SAN FRANCISCO (Reuters) - Amazon.com Inc is setting up its first “fulfillment center” in India as the world’s largest Internet retailer tries to break into the world’s second most-populous nation.
Fulfillment centers are giant warehouses that help Amazon and other online retailers store many products, ship them and handle returns quickly.
The fulfillment center is based in Mumbai, the biggest city in the country, according to job listings on Amazon’s India careers website.
Amazon “has an immediate opening for an IT Manager in our first Fulfillment Center based out in Mumbai, India,” one recent listing said.
Another recent Amazon job posting sought a “Stations Operations Manager” to work for the fulfillment center team in Mumbai.
Amazon was also recently looking for a financial analyst in Mumbai to report to a general manager and controller and help the fulfillment center operate more efficiently and predictably.
Amazon spent heavily last year setting up more than 10 new fulfillment centers in the United States. The company also lists fulfillment centers in China, Germany, Japan and the U.K. on its website, but currently lists none in India.
Fulfillment centers cost a lot to set up, so Amazon’s efforts to start one in India signals the company is serious about getting into the country’s $550 billion retail market.
“While it has been speculated that Amazon would be expanding internationally, it seems that the international expansion plans have been accelerating,” said Ben Schachter, an analyst at Macquarie. “Last year, they launched a country-specific site in Spain and now it looks like India could be next.”
An Amazon spokeswoman did not respond to emails seeking comment on the company’s plans for India.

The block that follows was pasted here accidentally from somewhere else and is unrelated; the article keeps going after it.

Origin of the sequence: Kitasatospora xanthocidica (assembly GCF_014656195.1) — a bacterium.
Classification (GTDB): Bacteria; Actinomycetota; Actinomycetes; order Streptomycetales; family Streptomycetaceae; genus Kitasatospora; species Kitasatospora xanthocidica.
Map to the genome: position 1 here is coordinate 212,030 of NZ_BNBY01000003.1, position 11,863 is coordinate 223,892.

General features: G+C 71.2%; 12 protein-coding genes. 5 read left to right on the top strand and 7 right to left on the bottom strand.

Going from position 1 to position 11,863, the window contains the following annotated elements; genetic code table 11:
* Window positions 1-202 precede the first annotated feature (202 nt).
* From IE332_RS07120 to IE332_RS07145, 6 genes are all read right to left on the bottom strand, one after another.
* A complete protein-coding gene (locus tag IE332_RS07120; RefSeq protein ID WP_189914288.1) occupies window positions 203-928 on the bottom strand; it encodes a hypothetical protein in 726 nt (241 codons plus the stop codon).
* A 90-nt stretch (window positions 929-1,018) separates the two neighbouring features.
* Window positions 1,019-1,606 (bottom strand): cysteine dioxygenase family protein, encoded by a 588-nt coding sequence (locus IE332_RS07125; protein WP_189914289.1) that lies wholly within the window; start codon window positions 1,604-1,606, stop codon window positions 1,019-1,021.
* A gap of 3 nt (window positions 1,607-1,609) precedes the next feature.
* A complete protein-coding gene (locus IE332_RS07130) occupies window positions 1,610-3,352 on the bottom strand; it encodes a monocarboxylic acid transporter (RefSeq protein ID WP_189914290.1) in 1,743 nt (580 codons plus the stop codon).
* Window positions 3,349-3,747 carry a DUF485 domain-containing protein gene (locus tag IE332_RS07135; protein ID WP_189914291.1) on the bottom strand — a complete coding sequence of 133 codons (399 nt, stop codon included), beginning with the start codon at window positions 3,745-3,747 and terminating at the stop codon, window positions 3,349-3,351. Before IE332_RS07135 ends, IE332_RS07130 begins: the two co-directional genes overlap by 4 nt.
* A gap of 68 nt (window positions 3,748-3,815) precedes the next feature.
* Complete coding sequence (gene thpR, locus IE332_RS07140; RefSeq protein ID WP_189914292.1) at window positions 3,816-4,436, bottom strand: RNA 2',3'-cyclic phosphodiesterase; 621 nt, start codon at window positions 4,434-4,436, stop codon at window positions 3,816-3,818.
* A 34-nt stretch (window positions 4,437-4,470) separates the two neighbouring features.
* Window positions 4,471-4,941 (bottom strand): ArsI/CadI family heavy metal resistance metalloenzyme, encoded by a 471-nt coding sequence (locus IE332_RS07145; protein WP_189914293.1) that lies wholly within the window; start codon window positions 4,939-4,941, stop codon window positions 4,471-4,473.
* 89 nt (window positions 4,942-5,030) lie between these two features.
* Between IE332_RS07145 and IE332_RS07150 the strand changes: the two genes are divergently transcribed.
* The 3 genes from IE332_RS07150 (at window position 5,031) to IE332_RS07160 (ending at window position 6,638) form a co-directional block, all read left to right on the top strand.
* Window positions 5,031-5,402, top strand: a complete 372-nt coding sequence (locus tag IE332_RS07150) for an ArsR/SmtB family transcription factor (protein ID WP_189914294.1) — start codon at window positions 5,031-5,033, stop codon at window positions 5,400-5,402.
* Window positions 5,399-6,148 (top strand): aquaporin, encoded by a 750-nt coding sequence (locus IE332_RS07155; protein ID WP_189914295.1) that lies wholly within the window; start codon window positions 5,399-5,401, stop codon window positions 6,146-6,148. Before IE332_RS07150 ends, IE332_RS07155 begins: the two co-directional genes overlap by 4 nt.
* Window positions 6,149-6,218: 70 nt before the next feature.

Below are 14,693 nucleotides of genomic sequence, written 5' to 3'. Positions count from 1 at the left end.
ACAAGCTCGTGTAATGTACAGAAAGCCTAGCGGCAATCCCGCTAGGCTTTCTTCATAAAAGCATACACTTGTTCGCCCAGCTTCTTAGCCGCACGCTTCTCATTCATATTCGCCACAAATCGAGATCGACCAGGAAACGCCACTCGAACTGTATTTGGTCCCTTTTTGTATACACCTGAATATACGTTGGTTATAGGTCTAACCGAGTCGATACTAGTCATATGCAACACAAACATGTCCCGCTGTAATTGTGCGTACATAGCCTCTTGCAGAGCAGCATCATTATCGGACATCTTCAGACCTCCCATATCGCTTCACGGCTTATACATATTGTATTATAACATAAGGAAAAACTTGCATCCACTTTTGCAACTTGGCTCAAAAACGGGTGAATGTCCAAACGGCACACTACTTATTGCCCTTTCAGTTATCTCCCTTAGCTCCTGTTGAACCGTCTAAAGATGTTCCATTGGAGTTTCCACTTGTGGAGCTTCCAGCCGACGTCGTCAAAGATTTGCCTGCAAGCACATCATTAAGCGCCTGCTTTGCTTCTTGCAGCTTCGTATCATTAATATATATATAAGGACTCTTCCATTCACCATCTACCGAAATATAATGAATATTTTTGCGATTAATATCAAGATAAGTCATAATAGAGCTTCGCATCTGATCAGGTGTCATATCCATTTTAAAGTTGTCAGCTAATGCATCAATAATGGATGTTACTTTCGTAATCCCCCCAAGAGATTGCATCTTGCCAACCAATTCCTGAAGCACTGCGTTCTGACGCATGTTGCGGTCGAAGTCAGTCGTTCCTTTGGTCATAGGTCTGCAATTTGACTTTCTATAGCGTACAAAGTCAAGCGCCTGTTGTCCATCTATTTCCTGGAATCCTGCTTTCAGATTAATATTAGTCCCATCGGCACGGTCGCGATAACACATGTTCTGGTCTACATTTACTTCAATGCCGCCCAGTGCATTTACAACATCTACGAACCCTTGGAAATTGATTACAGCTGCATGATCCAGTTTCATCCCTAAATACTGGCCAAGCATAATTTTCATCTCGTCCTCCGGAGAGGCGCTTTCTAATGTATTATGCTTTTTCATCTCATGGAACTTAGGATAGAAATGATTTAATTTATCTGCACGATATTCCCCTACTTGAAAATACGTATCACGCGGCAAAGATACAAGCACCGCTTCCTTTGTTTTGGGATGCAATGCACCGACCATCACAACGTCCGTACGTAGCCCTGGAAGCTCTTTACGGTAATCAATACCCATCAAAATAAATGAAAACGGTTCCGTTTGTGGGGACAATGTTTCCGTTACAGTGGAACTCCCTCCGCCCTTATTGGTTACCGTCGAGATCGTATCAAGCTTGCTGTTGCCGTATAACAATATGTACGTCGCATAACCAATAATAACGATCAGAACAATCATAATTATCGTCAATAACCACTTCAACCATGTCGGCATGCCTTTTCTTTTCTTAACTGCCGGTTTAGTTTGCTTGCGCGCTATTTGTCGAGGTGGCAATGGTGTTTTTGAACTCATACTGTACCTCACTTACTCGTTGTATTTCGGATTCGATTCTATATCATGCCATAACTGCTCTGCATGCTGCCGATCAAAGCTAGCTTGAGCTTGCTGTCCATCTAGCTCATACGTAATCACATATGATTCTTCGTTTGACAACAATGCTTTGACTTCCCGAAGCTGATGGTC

Amazon has software development centers in Bangalore, Chennai and Hyderabad and a customer-service center in Hyderabad.
Shoppers in India can also buy products from Amazon websites in other countries and have the items shipped to them. But the company does not have a dedicated online retail business in India yet.
That has allowed e-commerce start-ups, led by Flipkart, to expand quickly in India.
“India is a tremendously large potential market for Amazon,” said Mahesh Murthy, a venture capital investor in India and founder of digital marketing start-up Pinstorm.
“In fact, from the metrics we see, Amazon currently gets more traffic from India than Flipkart does, even though the former has no formal presence in India,” he added.
Amazon already does a lot of business in India through its U.K. website, amazon.co.uk, because the company offers free shipping and handles customs for all books, music and DVDs bought from that site and shipped to India, Murthy said.
“But this would be significantly smaller than what Amazon could do if it came with a full offering into India,” he added.
Reporting By Alistair Barr; editing by Andre Grenon